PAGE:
6. Digital gross photographs of the sectioned slices with 3 mm thickness ("gross").
  7. Digital images of the whole-mount histology slides with 4 μm thickness ("histology").
The in vivo MR scans are obtained 3-5 weeks prior to surgery using an endorectal coil, where the imaging plane is set to be perpendicular to the endorectal coil. For whole-specimen fixation the prostatectomy specimens are submersed in 10% neutral-buffered formaldehyde solution for approximately 60 hours to insure complete penetration of fixative. Histology slides are carefully prepared by experienced pathology technicians to minimize damage to the tissue and distortion of the digitized histology images.

Tissue Sectioning Process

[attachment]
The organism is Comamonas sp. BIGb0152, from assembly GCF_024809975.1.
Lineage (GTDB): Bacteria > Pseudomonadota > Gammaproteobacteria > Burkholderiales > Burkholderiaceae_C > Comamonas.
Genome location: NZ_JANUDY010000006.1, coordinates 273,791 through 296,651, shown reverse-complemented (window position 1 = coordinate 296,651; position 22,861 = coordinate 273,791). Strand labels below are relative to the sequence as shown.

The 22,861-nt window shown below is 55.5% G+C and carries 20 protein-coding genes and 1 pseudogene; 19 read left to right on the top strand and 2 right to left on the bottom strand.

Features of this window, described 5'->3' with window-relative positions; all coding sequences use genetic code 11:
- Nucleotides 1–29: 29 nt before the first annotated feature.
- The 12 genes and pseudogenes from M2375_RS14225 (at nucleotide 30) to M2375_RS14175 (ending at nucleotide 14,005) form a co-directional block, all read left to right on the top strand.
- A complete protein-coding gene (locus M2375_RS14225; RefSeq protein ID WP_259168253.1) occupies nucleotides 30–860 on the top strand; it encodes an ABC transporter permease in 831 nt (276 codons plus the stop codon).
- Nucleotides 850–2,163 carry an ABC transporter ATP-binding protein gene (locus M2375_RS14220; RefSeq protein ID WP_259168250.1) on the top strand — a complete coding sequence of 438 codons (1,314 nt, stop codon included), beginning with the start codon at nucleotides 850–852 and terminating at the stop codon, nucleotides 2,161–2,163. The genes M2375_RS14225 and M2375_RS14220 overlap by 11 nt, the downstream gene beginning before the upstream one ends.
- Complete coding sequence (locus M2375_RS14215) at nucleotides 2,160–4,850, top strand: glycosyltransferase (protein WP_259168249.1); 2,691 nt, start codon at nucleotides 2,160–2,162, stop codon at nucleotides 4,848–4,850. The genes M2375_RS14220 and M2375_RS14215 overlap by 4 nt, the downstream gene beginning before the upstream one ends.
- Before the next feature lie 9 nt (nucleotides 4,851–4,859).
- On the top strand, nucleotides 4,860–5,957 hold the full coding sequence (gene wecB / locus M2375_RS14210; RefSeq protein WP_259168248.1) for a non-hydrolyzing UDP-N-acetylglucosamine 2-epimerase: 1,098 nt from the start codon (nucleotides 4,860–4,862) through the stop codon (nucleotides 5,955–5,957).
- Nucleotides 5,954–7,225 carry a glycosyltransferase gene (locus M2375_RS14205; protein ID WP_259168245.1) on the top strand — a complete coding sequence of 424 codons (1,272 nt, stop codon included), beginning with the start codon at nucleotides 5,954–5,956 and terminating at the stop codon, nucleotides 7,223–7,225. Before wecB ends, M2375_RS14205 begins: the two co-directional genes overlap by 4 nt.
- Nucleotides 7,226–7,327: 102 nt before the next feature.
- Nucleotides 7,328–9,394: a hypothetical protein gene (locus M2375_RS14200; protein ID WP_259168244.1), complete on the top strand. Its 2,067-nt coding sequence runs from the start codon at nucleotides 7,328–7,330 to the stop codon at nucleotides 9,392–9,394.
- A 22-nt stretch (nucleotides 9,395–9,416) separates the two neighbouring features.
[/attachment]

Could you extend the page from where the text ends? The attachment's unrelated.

To obtain histology slides that are similar to in vivo images, the specimen must be cut at the same angles as the in vivo MR imaging planes. Therefore, the angle of cutting with respect to the resected specimen needs to be estimated. Based on the initial experiments, the most effective angle to best match the sectioned tissue slices with in vivo imaging plane is the rotation angle about left to right axis which is denoted by θ throughout this manuscript. Depending on the availability of gold seeds fiducial markers in the prostate (which were used to guide earlier treatment with external beam radiation therapy), two approaches are proposed to determine θ. If the patient has fiducial markers, then a point-based rigid registration between fiducial points on the fresh and in vivo images is used to obtain θ. Alternatively, fresh images are digitally resampled at several different angles and visually compared to in vivo images to find the best match. To evaluate the accuracy of estimating q, a metric denoted by Δ is developed. This metric measures the agreement between the relative position of the urethra with respect to the prostate boundary between in vivo MR and fresh ex vivo MR: